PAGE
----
s My partner and I have a huge dilemma and was wondering if you could think about our problem before we take the next step. Basically, we are looking to combine our assets and buy a home together. I own property, where we currently live, worth at least £550,000 with a mortgage of £140,000. My partner recently sold his property and also has £160,000 cash to buy our new home. He earns £120,000, I make £80,000 and together we have been told we can get a very large mortgage in the region of £1.2m to £1.3m.
The problem here is that as I make more deposits, which means I own more property, I worry about splitting the higher mortgage evenly, leaving me with little savings after paying off each month. Whereas my partner, who earns more, will be left with a lot more.
a I think getting a huge mortgage just because you can afford it is very risky. It’s mostly because you don’t seem comfortable with the idea, partly because of the way interest rates go and because it seems like an odd way of approaching things.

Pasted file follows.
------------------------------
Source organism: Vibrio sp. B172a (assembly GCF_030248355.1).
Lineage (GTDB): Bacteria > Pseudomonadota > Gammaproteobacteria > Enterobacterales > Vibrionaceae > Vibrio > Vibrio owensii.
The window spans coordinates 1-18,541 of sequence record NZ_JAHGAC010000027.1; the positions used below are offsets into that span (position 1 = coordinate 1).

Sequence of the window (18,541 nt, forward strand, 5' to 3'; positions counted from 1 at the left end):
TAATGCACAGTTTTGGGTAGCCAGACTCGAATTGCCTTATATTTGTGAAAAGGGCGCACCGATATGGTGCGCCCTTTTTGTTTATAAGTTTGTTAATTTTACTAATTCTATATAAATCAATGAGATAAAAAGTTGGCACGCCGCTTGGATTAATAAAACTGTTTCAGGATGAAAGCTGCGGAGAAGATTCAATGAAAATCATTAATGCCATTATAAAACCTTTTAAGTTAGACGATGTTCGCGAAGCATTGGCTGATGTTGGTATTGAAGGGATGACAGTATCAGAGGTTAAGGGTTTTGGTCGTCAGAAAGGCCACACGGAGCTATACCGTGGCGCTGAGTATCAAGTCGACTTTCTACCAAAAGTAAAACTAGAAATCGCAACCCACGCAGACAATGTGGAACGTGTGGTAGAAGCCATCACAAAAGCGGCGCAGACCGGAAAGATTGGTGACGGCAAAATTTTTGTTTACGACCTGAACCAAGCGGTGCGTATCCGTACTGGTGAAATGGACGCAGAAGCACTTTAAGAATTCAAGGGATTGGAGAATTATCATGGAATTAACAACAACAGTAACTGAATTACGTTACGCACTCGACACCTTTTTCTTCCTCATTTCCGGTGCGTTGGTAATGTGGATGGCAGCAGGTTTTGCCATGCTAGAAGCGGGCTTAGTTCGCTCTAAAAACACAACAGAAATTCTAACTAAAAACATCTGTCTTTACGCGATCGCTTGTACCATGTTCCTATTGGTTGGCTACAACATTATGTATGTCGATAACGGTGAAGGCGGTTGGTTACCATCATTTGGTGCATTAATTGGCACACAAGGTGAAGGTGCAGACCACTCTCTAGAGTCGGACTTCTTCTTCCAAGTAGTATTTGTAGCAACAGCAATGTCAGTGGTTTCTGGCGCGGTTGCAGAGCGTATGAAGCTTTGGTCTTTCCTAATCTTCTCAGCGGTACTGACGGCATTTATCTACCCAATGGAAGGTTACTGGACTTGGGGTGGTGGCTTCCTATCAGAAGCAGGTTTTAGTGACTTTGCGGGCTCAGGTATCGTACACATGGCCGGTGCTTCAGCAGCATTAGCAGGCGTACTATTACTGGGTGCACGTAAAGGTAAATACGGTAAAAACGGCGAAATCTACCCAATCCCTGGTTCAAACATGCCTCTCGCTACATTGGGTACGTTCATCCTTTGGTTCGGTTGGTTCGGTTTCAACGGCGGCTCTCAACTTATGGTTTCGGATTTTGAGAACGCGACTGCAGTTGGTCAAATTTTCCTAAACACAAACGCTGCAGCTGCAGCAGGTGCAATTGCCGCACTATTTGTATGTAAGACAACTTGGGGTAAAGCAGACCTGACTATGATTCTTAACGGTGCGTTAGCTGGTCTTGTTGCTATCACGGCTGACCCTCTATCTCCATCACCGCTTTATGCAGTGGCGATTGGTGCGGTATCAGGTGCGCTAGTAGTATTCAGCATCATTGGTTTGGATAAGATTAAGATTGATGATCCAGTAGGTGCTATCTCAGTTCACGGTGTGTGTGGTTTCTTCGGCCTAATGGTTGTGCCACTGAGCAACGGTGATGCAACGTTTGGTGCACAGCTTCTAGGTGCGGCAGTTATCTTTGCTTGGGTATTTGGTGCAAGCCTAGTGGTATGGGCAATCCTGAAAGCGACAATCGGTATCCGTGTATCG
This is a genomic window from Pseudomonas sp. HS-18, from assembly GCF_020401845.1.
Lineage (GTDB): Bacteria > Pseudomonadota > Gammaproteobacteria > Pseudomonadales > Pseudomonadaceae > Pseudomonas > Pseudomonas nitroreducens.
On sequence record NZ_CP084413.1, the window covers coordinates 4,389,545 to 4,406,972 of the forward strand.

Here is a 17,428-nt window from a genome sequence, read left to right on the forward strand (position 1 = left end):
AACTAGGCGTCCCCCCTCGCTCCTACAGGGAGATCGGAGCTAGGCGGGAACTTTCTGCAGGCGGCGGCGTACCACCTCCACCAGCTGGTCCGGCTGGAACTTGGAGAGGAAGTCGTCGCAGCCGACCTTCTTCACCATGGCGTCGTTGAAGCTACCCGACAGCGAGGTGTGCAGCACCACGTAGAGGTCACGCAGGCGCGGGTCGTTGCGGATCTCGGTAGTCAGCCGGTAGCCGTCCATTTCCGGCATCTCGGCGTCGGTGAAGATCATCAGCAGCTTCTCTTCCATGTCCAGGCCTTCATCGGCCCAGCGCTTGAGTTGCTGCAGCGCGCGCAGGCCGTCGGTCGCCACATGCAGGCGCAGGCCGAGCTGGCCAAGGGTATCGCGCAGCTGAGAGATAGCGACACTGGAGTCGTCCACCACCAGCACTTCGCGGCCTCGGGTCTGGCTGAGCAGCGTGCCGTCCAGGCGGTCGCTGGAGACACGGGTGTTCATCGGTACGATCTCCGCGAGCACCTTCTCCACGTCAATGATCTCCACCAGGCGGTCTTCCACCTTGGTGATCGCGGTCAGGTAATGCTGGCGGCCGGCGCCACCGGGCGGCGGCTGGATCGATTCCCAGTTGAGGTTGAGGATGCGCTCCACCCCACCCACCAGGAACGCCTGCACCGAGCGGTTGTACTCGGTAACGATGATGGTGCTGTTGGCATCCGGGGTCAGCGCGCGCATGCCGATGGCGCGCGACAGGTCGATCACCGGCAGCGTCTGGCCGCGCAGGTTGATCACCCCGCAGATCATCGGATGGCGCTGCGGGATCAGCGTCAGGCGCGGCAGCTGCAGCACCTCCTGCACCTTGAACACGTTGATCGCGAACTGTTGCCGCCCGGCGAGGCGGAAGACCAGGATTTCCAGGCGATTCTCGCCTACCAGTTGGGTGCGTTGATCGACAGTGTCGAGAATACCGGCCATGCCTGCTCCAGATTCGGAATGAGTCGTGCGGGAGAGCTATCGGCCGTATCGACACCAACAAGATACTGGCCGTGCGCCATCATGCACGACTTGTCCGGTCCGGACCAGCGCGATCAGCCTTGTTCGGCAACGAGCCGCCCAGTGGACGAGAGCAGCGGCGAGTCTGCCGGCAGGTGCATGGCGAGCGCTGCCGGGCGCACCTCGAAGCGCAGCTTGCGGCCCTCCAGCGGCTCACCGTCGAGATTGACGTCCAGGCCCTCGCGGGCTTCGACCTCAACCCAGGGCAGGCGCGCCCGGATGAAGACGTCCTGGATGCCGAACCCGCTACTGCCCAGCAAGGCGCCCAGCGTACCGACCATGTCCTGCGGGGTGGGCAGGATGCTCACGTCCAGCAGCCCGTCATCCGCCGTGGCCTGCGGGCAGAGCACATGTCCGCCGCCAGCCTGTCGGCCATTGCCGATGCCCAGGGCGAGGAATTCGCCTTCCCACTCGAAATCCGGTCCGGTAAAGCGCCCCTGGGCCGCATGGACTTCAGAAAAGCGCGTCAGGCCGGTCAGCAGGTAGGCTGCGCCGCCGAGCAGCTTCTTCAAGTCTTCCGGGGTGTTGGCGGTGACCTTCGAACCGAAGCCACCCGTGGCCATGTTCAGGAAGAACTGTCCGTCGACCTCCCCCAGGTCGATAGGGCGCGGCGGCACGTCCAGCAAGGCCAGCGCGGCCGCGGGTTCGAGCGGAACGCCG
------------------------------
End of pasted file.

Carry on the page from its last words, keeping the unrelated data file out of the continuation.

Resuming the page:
Using your own borrowing power to decide what type of property to buy seems odd. What should determine what you ultimately need to borrow is the value of the type and size of the property you want and the area in which you want to live.
If the amount you need to borrow is more than four times your combined income – £800,000 – you will either need to rein in your property plans or use an independent mortgage broker to find a lender willing to offer more generous terms. Some lenders, for example, are willing to agree to up to seven times the annual income, but they are rare.
On a positive note, if the maximum you can borrow turns out to be £800,000, this means that the maximum you can pay for a property is £1,350,000 (after allocating £20,000 in land tax and legal costs). But this means that your mortgage will represent just under 60% of the value of your home, which in turn means that you should have access to very competitive interest rates.